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Please begin with an informative title:

Why has it historically been so tough to keep House progressives standing strong and using the leverage of their voting bloc to extract concessions on important legislation the way Blue Dogs have been able to?

Part of the reason is that progressive elected officials occupy a portion of the political spectrum that generally leaves them insulated from most accountability to progressive voters. In other words, they're protected to some degree by the "where else are they gonna go?" factor.

That's why progressive grassroots activists have come to expect their elected officials to eventually and in most every case, end up making the "best deal we could get" argument in support of their ultimate abandonment of principles clearly stated in the earlier stages of the process. Like so:

“This is the best, most historic healthcare bill we’re going to get,” said Rep. James McGovern (D-Mass.), one of 60 liberals who’d signed a bill pledging to vote against a letter without a “robust,” Medicare-based public option. “At the end of the day, we have to pass something.”
The article quoted above has accidentally reversed "bill" and "letter," obviously. McGovern was one of 60 liberals who signed a letter pledging to vote against a bill without a "robust" public option. But the whole point of the letter was to foreclose, to the extent possible, against eventually adopting the position that, "At the end of the day, we have to pass something." I mean, that was literally the entire point of the letter. And as expected, a week in advance of the vote, the signatories are dismissing the weight of their own signatures in off-the-cuff remarks.


Now, ought it to be the position of House progressives next week that this bill and this rule are worth getting behind? For the sake of argument, let's say it is. The key part of the question, then is "next week." How do you guarantee that you'll lose any negotiation? Announce a week in advance of sitting down that you're willing to cave. McGovern obviously doesn't speak for the entire Progressive Caucus. But I'd feel an awful lot better if I could have ended that sentence after "McGovern doesn't speak." That would have been great, and we'd all have a lot less problems this week.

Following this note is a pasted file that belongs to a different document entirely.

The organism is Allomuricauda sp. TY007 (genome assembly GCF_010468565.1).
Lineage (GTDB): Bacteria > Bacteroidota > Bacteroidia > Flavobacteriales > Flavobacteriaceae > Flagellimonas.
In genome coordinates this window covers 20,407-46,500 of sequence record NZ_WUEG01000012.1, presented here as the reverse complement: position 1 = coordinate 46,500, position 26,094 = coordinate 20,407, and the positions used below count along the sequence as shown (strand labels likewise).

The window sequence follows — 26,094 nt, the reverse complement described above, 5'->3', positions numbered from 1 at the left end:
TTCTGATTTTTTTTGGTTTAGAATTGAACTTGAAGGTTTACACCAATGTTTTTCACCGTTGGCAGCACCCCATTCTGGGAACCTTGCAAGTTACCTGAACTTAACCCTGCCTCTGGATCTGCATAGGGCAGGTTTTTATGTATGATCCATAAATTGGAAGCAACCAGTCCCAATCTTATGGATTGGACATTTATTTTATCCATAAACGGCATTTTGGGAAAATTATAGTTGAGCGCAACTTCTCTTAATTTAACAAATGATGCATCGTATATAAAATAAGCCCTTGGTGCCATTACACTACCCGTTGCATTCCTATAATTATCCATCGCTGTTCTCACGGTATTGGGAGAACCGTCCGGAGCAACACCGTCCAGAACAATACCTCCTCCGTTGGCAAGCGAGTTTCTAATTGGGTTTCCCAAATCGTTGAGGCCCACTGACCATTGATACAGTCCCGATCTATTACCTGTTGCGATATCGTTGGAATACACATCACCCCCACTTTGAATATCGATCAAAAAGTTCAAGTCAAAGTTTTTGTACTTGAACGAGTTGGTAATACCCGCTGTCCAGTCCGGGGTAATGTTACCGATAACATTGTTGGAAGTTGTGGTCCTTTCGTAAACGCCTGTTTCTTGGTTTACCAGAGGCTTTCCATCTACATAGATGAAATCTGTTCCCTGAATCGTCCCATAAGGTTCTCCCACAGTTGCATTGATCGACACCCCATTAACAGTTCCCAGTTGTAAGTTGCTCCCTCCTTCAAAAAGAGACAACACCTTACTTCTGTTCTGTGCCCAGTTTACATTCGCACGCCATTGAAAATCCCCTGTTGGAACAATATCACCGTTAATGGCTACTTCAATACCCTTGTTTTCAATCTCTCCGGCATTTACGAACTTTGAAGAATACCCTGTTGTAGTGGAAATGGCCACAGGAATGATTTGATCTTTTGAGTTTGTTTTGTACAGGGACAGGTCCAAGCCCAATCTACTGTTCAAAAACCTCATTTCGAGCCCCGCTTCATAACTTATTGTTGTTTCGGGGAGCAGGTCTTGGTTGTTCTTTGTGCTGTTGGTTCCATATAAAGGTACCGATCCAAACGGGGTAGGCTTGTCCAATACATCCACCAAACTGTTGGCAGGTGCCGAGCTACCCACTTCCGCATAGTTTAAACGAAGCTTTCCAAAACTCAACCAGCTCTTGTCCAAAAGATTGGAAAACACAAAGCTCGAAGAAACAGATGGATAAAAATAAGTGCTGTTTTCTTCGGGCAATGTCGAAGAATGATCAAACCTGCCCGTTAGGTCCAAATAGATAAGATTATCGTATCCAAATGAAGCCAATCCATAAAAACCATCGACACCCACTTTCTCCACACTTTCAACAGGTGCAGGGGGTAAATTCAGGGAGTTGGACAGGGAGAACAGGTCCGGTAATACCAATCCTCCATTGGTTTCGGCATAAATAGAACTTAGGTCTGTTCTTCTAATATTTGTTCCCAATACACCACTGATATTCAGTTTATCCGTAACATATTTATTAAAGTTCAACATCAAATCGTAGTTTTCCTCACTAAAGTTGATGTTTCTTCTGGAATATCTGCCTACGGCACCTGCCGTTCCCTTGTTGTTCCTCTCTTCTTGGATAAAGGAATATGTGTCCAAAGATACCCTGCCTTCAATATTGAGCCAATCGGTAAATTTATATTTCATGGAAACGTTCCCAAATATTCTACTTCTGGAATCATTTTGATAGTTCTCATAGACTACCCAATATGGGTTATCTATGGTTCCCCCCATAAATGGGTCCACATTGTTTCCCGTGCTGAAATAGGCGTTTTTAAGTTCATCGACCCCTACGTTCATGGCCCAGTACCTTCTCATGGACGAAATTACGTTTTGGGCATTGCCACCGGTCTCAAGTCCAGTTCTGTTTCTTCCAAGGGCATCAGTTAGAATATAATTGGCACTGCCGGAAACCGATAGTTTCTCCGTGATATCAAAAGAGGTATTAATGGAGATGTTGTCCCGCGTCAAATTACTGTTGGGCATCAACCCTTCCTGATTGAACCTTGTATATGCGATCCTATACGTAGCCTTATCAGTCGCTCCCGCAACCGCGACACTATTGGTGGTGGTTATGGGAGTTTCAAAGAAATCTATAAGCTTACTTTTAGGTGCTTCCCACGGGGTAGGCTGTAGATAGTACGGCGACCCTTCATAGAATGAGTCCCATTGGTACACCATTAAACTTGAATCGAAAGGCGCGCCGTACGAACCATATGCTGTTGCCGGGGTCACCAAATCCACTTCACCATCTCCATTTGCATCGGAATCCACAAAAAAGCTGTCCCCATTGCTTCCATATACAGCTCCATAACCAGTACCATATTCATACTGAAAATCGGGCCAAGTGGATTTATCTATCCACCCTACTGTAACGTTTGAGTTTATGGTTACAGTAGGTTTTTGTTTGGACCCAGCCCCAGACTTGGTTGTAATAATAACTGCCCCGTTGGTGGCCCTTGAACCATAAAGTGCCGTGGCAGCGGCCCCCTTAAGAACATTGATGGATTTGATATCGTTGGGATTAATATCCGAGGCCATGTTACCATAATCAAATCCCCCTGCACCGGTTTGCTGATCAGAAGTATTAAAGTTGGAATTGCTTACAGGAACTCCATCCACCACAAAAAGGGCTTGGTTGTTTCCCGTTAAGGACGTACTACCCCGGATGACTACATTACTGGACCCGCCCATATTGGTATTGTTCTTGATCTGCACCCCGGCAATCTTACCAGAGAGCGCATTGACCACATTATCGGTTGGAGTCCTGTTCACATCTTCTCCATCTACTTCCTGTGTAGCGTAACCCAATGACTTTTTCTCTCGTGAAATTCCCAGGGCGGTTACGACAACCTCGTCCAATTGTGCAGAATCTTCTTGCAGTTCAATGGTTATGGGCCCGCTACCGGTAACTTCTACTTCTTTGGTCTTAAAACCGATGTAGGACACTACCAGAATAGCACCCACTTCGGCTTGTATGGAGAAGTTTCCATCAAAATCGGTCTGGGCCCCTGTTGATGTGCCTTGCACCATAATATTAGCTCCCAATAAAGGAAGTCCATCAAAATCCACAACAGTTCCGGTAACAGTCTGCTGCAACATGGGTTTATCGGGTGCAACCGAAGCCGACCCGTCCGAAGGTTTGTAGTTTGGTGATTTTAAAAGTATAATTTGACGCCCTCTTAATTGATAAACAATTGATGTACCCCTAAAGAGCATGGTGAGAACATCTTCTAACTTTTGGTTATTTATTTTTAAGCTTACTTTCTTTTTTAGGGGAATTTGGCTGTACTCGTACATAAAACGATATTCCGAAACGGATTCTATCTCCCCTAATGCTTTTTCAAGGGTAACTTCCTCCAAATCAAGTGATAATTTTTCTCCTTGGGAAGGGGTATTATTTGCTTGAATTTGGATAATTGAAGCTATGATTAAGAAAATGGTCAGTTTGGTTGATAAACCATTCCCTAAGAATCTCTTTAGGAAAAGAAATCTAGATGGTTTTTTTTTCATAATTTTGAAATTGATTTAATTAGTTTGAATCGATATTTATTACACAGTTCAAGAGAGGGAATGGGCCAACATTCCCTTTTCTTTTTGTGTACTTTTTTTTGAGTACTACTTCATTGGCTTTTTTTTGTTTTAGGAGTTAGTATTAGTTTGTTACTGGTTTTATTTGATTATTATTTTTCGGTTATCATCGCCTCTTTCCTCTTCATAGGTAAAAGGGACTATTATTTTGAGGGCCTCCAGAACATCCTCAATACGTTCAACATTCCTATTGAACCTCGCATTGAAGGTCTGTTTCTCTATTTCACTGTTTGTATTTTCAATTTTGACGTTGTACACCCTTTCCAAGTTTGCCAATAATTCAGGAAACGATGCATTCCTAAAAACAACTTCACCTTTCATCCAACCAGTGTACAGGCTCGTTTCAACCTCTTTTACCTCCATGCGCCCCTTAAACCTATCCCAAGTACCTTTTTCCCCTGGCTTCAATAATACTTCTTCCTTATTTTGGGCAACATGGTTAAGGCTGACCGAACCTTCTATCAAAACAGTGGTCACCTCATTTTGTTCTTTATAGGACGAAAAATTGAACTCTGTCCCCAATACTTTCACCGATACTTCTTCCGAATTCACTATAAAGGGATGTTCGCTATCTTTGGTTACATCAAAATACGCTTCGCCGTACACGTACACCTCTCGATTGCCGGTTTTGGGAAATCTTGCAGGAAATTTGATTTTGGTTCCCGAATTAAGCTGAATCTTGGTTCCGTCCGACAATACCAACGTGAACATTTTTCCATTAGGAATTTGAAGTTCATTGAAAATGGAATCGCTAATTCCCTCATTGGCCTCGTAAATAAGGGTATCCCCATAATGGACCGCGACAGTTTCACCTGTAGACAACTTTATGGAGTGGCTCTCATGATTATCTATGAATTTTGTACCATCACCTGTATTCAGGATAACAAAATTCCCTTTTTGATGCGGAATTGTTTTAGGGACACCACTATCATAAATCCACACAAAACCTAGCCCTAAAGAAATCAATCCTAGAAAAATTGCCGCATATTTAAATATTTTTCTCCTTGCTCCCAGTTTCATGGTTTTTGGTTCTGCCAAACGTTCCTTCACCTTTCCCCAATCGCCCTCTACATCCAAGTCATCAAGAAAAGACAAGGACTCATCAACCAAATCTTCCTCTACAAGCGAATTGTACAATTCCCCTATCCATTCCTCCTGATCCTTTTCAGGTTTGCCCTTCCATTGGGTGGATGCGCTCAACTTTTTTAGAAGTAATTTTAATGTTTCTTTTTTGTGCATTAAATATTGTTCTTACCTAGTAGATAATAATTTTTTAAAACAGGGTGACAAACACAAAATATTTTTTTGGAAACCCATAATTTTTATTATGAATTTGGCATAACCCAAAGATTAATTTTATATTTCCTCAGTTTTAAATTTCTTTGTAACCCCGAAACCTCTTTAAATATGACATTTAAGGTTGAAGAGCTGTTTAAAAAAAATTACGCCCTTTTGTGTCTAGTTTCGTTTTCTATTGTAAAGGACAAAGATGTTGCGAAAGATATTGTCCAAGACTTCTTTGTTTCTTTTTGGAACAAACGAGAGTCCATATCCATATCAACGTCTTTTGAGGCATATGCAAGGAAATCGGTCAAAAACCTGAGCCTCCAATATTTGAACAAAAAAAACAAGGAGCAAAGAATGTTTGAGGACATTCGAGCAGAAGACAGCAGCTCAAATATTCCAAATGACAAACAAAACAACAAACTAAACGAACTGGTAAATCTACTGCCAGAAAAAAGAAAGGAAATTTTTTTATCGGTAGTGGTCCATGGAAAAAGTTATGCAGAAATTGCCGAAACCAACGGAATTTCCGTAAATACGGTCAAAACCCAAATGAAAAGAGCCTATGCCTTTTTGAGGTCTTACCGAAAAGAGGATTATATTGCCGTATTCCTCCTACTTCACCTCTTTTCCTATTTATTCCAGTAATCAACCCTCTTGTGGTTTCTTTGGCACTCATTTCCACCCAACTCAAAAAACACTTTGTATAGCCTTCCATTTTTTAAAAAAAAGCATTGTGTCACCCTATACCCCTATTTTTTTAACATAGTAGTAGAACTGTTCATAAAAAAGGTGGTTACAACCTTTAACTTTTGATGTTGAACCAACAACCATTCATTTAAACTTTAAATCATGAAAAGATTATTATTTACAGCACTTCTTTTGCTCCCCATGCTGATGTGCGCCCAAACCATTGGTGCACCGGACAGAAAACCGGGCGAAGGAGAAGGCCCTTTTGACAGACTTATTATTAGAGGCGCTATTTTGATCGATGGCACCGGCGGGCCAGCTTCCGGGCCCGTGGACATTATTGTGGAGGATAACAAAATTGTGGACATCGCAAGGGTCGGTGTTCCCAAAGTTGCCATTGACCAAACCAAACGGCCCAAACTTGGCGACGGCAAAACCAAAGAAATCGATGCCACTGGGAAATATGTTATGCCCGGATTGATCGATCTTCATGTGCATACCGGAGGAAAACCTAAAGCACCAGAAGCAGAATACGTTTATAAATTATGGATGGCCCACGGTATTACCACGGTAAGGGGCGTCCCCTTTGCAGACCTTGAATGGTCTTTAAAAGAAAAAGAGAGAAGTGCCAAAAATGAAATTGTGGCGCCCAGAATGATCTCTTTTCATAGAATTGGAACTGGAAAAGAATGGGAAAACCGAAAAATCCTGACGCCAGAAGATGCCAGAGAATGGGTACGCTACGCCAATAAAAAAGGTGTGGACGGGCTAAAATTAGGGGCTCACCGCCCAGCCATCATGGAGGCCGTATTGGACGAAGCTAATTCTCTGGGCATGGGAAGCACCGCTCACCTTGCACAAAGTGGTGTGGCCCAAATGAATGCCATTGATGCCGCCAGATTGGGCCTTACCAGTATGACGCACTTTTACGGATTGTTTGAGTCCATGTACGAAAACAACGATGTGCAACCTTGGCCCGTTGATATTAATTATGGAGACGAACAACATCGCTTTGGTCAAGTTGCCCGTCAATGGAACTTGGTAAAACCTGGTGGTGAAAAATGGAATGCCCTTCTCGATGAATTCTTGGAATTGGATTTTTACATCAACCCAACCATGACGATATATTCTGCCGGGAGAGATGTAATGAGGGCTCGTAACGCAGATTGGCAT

This is almost exactly the situation I had in mind in August at Netroots Nation when I asked progressive strategists and activists to think ahead to the end game, and about what our reaction ought to be when Members who'd apparently pledged to oppose any bill without a "robust" public option claimed they needed the latitude to do some other thing, ranging all the way up to... doing the exact opposite of that.

To some extent, this is a function of there being no universally accepted definition of either the public option or what it means for one to be "robust," at least not at the time that the pledges were solicited and the letter was signed. But there can be no doubt about the intent of those efforts. It was quite obviously an early effort to guard against public declarations like McGovern's, and to at least preserve the plausibility of the claim that the Progressive Caucus was in a position to demand concessions the way Blue Dogs always have been.

That's obviously going to require still more work on a cultural change in perceptions of the Progressive Caucus, including the perceptions held by actual members of that caucus.


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Originally posted to Daily Kos on Fri Oct 30, 2009 at 05:56 PM PDT.

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